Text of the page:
Google Wallet, which is expected to become available in the US in the summer, uses near-field communication technology (NFC) to allow payments by swiping a smartphone over a reader. It was introduced alongside a coupons scheme called Google Offers.

The payments service will initially only be available on Android-based Nexus S 4G handsets on Sprint. Google has partnered with MasterCard, FirstData and Citibank to deliver the service, which will be trialled in New York, San Francisco and Portland.


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Topic: Security

Tom Espiner

About Tom Espiner

Tom is a technology reporter for ZDNet.com. He covers the security beat, writing about everything from hacking and cybercrime to threats and mitigation. He also focuses on open source and emerging technologies, all the while trying to cut through greenwash.

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  • PayPal, Google, Schmoogle, whatever

    The rusting old hulk eBay is presently being kept afloat by PayPal so it’s good to see these boys squabbling and threats to the clunky PayPal coming thick and fast. It’s interesting times for all we eBay “haters” (oops, I mean “watchers”). I hope that someone has remembered to bring the popcorn.

    PayPal is mostly registered in various places only as a “money transmitter” (like Western Union), and PayPal actually claims that they are not a “payment processor”, and there is a minute degree of truth in that claim because it could be, nonsensically, claimed that they do no more than facilitate the transmission of money by riding on the back of the retail banks’ existing payments processing systems.

    In fact, the only thing creative about PayPal has been their use of users’ email addresses as an identifier for online transactions. PayPal is otherwise no more than a blood-sucking parasite on, and in the main cannot function except via, the retail banks’ existing payments system (via their banker, GE Money Bank).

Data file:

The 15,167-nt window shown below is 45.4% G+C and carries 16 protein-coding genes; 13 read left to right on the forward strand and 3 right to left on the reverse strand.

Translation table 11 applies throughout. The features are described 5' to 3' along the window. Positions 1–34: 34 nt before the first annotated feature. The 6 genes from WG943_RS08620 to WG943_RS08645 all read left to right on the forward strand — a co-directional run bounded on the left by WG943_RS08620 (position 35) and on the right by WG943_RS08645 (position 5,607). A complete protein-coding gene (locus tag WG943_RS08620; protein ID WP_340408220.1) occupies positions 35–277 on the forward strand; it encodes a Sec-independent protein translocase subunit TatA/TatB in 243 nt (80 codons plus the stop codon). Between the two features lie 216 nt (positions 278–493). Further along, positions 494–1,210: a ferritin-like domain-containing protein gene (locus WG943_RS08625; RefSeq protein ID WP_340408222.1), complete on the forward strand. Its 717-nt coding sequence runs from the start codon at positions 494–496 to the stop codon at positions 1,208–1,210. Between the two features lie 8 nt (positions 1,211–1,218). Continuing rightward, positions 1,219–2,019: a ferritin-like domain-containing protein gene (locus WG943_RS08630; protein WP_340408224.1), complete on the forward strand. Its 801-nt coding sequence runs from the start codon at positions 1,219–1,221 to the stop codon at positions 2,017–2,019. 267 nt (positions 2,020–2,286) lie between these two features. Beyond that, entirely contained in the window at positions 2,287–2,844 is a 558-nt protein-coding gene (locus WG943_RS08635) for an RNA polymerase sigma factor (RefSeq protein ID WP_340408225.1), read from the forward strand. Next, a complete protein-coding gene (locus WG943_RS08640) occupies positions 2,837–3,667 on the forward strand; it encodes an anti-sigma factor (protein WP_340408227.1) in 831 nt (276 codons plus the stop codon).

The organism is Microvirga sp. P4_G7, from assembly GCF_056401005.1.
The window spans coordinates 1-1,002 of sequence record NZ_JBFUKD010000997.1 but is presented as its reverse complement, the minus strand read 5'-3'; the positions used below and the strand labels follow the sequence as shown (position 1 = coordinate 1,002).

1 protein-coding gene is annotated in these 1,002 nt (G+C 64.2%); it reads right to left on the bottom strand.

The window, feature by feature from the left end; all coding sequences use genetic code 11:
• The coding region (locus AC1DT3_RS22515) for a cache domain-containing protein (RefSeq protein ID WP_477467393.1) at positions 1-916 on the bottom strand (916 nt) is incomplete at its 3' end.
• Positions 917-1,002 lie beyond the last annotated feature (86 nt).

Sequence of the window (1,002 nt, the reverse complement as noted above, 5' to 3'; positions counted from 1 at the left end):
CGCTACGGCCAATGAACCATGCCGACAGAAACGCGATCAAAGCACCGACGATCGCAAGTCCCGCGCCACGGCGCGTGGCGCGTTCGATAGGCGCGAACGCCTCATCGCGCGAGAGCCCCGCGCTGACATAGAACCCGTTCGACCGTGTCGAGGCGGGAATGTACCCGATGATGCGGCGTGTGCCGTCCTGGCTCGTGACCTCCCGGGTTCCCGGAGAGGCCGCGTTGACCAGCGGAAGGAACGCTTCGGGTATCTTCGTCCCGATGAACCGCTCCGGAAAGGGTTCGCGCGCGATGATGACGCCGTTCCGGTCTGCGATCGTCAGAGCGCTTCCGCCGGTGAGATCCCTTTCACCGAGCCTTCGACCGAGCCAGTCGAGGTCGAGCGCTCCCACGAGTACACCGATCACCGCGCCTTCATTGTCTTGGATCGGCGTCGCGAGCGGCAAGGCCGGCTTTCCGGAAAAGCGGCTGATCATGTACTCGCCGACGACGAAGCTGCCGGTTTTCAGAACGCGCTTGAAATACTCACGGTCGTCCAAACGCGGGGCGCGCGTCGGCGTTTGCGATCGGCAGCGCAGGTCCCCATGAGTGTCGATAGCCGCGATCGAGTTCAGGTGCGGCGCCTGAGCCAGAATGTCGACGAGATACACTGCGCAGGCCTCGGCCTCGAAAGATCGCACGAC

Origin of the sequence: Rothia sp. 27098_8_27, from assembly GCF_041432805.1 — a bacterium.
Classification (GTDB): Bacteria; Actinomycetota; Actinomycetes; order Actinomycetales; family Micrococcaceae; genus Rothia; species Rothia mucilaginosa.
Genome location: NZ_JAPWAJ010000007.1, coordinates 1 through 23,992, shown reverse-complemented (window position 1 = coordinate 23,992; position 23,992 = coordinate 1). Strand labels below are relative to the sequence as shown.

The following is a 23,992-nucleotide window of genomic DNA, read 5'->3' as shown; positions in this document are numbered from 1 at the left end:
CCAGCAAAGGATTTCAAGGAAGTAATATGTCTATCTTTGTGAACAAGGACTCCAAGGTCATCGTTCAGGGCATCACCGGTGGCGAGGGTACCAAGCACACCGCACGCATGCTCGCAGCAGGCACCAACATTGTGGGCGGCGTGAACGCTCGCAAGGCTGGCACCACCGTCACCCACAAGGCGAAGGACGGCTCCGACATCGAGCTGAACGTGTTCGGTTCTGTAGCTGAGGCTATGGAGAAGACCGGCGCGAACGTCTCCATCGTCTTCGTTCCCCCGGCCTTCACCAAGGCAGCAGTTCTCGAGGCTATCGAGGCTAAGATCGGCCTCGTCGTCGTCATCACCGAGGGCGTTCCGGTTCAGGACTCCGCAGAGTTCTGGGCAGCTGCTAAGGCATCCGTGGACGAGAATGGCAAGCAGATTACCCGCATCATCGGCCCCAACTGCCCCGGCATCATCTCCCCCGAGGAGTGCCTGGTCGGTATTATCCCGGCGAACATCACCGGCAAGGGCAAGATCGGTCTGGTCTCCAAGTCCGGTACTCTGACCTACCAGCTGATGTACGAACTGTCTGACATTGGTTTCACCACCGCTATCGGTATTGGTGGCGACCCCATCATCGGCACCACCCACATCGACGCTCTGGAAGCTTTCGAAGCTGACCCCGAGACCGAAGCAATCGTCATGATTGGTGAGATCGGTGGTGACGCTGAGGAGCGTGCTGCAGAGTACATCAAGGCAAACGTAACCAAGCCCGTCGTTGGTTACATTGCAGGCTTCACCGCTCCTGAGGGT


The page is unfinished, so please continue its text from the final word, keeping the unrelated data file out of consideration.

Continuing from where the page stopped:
PayPal, outside of whatever will ultimately be left of the Donahoe-devastated eBay Marketplace, will undoubtedly eventually be consigned to the history books by all those same banks/Visa/Mastercard once those players get their “online” act together.

    Some people may not like the “banks” but all those participating banks at least supply a professionally run payments processing system; even PayPal concurs with that assessment: except for transactions between PayPal “accounts”, they use the banks’ existing payments processing system all the time and simply could not exist without it.

    Regardless, all the above comments apply equally to all of the other third-party “payments processors” that are emerging out of the woodwork and wanting to have access to your banking account. Unless they have formal arrangements with all the participating retail banks, as do the likes of Visa/MasterCard, then the result is invariably going to be as potentially problematic as is PayPal’s clunky operation for its merchants.

    All anyone needs to know about the clunky PayPal:
    http://forums.auctionbytes.com/vbulletin/showthread.php?p=165263

    Is that PayPal’s blood in the water, and are those “sharks” (oops, “banks”) I can see circling?

    Enron / eBay / PayPal / Donahoe: Dead Men Walking.
    anonymous